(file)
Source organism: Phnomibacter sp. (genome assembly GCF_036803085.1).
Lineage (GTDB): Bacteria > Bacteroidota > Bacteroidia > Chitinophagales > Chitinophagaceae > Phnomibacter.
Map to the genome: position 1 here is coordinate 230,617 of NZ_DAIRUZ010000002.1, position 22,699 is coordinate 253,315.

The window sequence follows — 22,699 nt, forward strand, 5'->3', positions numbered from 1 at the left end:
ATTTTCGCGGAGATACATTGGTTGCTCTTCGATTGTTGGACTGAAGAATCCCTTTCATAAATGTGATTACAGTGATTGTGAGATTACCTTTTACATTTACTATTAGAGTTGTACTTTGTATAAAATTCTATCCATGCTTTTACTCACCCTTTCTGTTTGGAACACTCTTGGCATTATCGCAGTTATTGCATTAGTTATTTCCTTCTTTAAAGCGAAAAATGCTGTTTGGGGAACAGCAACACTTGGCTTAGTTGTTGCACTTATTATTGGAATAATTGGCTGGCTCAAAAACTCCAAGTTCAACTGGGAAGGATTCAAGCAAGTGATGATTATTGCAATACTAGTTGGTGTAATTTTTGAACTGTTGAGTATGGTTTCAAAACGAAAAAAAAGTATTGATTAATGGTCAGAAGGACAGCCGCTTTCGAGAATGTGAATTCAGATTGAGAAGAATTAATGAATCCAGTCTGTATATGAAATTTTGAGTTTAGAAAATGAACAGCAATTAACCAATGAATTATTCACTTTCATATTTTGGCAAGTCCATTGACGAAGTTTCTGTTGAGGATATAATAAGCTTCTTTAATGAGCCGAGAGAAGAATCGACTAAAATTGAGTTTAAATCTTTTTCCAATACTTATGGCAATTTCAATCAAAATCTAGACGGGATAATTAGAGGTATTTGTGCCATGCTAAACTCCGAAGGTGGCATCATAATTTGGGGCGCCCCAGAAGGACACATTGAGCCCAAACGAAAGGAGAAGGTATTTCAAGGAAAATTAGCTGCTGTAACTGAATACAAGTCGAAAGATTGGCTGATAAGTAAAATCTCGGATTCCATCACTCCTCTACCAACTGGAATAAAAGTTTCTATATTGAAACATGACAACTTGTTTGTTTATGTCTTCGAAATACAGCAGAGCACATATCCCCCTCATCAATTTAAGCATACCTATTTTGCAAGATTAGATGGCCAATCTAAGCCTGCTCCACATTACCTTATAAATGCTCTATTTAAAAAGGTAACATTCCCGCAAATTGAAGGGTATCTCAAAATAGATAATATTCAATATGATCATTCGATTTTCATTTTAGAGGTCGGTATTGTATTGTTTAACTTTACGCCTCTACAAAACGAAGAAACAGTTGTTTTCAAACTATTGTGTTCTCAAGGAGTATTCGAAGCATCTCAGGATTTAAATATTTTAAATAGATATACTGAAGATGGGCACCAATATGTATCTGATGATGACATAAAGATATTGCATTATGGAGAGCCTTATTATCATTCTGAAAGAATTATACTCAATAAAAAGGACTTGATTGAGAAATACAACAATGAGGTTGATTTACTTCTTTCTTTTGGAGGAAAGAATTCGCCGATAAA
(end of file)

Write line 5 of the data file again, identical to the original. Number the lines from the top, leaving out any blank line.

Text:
ATTTTCGCGGAGATACATTGGTTGCTCTTCGATTGTTGGACTGAAGAATCCCTTTCATAAATGTGATTACAGTGATTGTGAGATTACCTTTTACATTTACTATTAGAGTTGTACTTTGTATAAAATTCTATCCATGCTTTTACTCACCCTTTCTGTTTGGAACACTCTTGGCATTATCGCAGTTATTGCATTAGTTATTTCCTTCTTTAAAGCGAAAAATGCTGTTTGGGGAACAGCAACACTTGGCTTAGTTGTTGCACTTATTATTGGAATAATTGGCTGGCTCAAAAACTCCAAGTTCAACTGGGAAGGATTCAAGCAAGTGATGATTATTGCAATACTAGTTGGTGTAATTTTTGAACTGTTGAGTATGGTTTCAAAACGAAAAAAAAGTATTGATTAATGGTCAGAAGGACAGCCGCTTTCGAGAATGTGAATTCAGATTGAGAAGAATTAATGAATCCAGTCTGTATATGAAATTTTGAGTTTAGAAAATGAACAGCAATTAACCAATGAATTATTCACTTTCATATTTTGGCAAGTCCATTGACGAAGTTTCTGTTGAGGATATAATAAGCTTCTTTAATGAGCCGAGAGAAGAATCGACTAAAATTGAGTTTAAATCTTTTTCCAATACTTATGGCAATTTCAATCAAAATCTAGACGGGATAATTAGAGGTATTTGTGCCATGCTAAACTCCGAAGGTGGCATCATAATTTGGGGCGCCCCAGAAGGACACATTGAGCCCAAACGAAAGGAGAAGGTATTTCAAGGAAAATTAGCTGCTGTAACTGAATACAAGTCGAAAGATTGGCTGATAAGTAAAATCTCGGATTCCATCACTCCTCTACCAACTGGAATAAAAGTTTCTATATTGAAACATGACAACTTGTTTGTTTATGTCTTCGAAATACAGCAGAGCACATATCCCCCTCATCAATTTAAGCATACCTATTTTGCAAGATTAGATGGCCAATCTAAGCCTGCTCCACATTACCTTATAAATGCTCTATTTAAAAAGGTAACATTCCCGCAAATTGAAGGGTATCTCAAAATAGATAATATTCAATATGATCATTCGATTTTCATTTTAGAGGTCGGTATTGTATTGTTTAACTTTACGCCTCTACAAAACGAAGAAACAGTTGTTTTCAAACTATTGTGTTCTCAAGGAGTATTCGAAGCATCTCAGGATTTAAATATTTTAAATAGATATACTGAAGATGGGCACCAATATGTATCTGATGATGACATAAAGATATTGCATTATGGAGAGCCTTATTATCATTCTGAAAGAATTATACTCAATAAAAAGGACTTGATTGAGAAATACAACAATGAGGTTGATTTACTTCTTTCTTTTGGAGGAAAGAATTCGCCGATAAA